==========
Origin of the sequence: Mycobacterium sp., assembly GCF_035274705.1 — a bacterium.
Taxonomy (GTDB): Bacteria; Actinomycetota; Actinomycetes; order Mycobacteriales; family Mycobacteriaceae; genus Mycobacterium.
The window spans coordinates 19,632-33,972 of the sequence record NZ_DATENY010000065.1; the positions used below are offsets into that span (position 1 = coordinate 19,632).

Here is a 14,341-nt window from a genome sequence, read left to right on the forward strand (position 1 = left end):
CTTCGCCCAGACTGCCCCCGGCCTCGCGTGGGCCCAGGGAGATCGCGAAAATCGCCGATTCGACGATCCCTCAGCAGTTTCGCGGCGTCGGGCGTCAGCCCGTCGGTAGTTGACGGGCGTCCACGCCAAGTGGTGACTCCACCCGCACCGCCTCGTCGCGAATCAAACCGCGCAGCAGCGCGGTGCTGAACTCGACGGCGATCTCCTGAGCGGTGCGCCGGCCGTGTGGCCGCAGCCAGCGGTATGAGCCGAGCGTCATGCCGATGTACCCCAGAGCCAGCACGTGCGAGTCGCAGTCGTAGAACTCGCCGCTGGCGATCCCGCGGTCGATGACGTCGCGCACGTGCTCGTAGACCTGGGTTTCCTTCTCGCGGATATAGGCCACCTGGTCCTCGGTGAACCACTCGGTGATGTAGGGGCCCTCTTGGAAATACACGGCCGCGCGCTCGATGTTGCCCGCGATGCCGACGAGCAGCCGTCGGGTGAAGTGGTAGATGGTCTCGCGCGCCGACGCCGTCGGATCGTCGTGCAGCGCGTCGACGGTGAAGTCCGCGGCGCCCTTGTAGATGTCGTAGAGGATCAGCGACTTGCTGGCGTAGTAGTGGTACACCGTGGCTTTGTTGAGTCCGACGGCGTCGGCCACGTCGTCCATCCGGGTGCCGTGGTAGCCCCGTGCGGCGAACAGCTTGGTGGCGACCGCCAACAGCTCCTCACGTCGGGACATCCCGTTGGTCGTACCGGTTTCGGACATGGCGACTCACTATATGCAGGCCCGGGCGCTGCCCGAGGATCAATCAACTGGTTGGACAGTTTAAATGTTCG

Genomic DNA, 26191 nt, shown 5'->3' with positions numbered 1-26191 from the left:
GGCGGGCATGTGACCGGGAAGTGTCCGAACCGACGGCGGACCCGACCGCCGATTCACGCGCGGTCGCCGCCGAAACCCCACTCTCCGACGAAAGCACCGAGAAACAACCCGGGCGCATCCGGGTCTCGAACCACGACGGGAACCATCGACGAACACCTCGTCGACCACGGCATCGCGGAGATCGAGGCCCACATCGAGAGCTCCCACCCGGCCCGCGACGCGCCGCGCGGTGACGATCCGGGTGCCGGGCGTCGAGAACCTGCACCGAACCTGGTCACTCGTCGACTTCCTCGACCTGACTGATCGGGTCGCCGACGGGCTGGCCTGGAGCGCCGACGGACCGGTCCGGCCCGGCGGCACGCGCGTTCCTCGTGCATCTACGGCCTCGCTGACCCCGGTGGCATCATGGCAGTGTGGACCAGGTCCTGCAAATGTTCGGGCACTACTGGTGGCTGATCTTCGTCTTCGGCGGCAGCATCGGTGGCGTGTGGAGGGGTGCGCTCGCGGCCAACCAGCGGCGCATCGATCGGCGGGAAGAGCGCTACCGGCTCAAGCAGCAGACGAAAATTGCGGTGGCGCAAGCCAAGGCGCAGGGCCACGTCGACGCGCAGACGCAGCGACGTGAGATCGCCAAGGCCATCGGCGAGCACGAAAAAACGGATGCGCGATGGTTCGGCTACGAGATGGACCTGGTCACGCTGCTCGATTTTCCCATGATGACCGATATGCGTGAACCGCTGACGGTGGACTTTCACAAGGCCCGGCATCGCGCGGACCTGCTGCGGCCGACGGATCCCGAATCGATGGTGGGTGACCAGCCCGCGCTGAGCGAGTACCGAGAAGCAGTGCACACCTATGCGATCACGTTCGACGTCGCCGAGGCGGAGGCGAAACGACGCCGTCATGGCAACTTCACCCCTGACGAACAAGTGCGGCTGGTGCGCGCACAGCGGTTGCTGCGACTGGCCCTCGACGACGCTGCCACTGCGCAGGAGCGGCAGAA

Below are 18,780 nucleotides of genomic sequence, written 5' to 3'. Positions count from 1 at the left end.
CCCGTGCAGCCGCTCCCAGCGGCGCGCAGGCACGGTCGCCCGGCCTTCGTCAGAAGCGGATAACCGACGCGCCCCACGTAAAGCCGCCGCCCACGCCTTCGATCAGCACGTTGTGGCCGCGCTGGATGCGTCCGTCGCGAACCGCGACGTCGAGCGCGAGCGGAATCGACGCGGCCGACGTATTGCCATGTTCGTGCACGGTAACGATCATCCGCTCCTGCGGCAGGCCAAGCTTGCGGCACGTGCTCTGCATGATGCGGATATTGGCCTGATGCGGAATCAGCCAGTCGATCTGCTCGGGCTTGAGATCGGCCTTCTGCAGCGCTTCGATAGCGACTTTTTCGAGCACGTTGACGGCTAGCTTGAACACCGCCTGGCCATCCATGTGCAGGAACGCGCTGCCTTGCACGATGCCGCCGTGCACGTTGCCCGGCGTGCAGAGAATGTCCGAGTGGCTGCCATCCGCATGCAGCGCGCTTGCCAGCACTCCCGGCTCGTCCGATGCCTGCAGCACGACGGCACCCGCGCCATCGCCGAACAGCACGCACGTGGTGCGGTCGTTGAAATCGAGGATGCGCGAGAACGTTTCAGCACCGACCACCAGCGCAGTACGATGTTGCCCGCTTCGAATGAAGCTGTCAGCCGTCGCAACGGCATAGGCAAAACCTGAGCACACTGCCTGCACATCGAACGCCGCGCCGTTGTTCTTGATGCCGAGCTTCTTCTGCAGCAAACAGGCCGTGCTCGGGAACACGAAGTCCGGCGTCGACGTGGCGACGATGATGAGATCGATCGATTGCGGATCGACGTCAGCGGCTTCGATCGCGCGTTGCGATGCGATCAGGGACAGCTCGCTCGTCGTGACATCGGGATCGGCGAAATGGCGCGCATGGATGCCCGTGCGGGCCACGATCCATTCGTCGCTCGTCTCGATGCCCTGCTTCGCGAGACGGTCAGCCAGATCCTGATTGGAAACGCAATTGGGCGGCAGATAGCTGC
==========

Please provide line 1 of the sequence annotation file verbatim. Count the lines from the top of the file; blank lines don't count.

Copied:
Origin of the sequence: Mycobacterium sp., assembly GCF_035274705.1 — a bacterium.